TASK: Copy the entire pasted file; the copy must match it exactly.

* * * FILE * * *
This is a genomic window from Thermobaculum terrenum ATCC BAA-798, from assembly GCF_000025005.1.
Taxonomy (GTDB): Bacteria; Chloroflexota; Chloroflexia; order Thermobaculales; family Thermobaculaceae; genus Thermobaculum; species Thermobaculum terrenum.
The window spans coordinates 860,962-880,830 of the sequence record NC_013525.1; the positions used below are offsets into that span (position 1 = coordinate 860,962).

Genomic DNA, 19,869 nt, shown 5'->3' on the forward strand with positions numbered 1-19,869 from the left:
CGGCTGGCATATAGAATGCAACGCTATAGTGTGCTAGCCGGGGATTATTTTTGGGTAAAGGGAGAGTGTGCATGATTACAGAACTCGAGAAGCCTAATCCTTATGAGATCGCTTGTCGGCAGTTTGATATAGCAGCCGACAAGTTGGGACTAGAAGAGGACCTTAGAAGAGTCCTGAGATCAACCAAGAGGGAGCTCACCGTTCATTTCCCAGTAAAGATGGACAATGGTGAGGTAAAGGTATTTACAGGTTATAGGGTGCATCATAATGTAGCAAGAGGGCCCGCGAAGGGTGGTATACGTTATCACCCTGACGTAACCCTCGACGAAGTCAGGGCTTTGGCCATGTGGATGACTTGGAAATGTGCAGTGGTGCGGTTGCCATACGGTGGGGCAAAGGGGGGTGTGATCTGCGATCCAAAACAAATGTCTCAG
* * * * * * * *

This is a genomic window from Thermobaculum terrenum ATCC BAA-798, from assembly GCF_000025005.1.
Taxonomy (GTDB): Bacteria; Chloroflexota; Chloroflexia; order Thermobaculales; family Thermobaculaceae; genus Thermobaculum; species Thermobaculum terrenum.
The window spans coordinates 860,962-880,830 of the sequence record NC_013525.1; the positions used below are offsets into that span (position 1 = coordinate 860,962).

Genomic DNA, 19,869 nt, shown 5'->3' on the forward strand with positions numbered 1-19,869 from the left:
CGGCTGGCATATAGAATGCAACGCTATAGTGTGCTAGCCGGGGATTATTTTTGGGTAAAGGGAGAGTGTGCATGATTACAGAACTCGAGAAGCCTAATCCTTATGAGATCGCTTGTCGGCAGTTTGATATAGCAGCCGACAAGTTGGGACTAGAAGAGGACCTTAGAAGAGTCCTGAGATCAACCAAGAGGGAGCTCACCGTTCATTTCCCAGTAAAGATGGACAATGGTGAGGTAAAGGTATTTACAGGTTATAGGGTGCATCATAATGTAGCAAGAGGGCCCGCGAAGGGTGGTATACGTTATCACCCTGACGTAACCCTCGACGAAGTCAGGGCTTTGGCCATGTGGATGACTTGGAAATGTGCAGTGGTGCGGTTGCCATACGGTGGGGCAAAGGGGGGTGTGATCTGCGATCCAAAACAAATGTCTCAG